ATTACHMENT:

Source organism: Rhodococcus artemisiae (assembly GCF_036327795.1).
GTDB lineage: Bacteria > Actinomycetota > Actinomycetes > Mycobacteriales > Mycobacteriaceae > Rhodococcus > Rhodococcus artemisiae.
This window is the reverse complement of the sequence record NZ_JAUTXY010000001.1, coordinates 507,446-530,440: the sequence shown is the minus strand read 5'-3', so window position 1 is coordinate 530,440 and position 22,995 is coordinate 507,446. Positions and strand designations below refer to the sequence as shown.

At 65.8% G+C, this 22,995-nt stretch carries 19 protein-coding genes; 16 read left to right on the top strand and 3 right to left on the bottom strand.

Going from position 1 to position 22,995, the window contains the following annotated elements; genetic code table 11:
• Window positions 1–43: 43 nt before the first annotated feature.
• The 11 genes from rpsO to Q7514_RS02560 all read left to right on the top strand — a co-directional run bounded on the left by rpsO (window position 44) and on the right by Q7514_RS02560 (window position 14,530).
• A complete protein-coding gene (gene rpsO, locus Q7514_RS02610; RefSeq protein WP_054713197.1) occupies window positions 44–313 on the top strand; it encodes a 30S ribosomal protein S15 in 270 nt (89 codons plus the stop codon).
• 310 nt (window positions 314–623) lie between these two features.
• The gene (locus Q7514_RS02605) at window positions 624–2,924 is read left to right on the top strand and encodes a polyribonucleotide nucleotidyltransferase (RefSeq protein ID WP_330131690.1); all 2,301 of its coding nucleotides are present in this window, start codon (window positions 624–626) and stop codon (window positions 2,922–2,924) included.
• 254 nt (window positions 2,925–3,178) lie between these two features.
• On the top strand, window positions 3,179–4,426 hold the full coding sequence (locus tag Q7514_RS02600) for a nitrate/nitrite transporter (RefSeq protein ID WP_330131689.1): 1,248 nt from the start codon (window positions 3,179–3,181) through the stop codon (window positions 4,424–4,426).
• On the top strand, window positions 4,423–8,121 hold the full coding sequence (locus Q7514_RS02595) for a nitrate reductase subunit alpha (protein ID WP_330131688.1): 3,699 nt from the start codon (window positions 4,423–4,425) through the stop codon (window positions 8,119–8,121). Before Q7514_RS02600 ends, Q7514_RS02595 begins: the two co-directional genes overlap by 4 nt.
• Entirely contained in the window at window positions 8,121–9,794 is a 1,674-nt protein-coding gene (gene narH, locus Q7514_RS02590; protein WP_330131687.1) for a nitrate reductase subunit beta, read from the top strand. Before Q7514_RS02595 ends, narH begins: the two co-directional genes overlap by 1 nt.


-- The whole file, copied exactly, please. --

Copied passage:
Source organism: Rhodococcus artemisiae (assembly GCF_036327795.1).
GTDB lineage: Bacteria > Actinomycetota > Actinomycetes > Mycobacteriales > Mycobacteriaceae > Rhodococcus > Rhodococcus artemisiae.
This window is the reverse complement of the sequence record NZ_JAUTXY010000001.1, coordinates 507,446-530,440: the sequence shown is the minus strand read 5'-3', so window position 1 is coordinate 530,440 and position 22,995 is coordinate 507,446. Positions and strand designations below refer to the sequence as shown.

At 65.8% G+C, this 22,995-nt stretch carries 19 protein-coding genes; 16 read left to right on the top strand and 3 right to left on the bottom strand.

Going from position 1 to position 22,995, the window contains the following annotated elements; genetic code table 11:
• Window positions 1–43: 43 nt before the first annotated feature.
• The 11 genes from rpsO to Q7514_RS02560 all read left to right on the top strand — a co-directional run bounded on the left by rpsO (window position 44) and on the right by Q7514_RS02560 (window position 14,530).
• A complete protein-coding gene (gene rpsO, locus Q7514_RS02610; RefSeq protein WP_054713197.1) occupies window positions 44–313 on the top strand; it encodes a 30S ribosomal protein S15 in 270 nt (89 codons plus the stop codon).
• 310 nt (window positions 314–623) lie between these two features.
• The gene (locus Q7514_RS02605) at window positions 624–2,924 is read left to right on the top strand and encodes a polyribonucleotide nucleotidyltransferase (RefSeq protein ID WP_330131690.1); all 2,301 of its coding nucleotides are present in this window, start codon (window positions 624–626) and stop codon (window positions 2,922–2,924) included.
• 254 nt (window positions 2,925–3,178) lie between these two features.
• On the top strand, window positions 3,179–4,426 hold the full coding sequence (locus tag Q7514_RS02600) for a nitrate/nitrite transporter (RefSeq protein ID WP_330131689.1): 1,248 nt from the start codon (window positions 3,179–3,181) through the stop codon (window positions 4,424–4,426).
• On the top strand, window positions 4,423–8,121 hold the full coding sequence (locus Q7514_RS02595) for a nitrate reductase subunit alpha (protein ID WP_330131688.1): 3,699 nt from the start codon (window positions 4,423–4,425) through the stop codon (window positions 8,119–8,121). Before Q7514_RS02600 ends, Q7514_RS02595 begins: the two co-directional genes overlap by 4 nt.
• Entirely contained in the window at window positions 8,121–9,794 is a 1,674-nt protein-coding gene (gene narH, locus Q7514_RS02590; protein WP_330131687.1) for a nitrate reductase subunit beta, read from the top strand. Before Q7514_RS02595 ends, narH begins: the two co-directional genes overlap by 1 nt.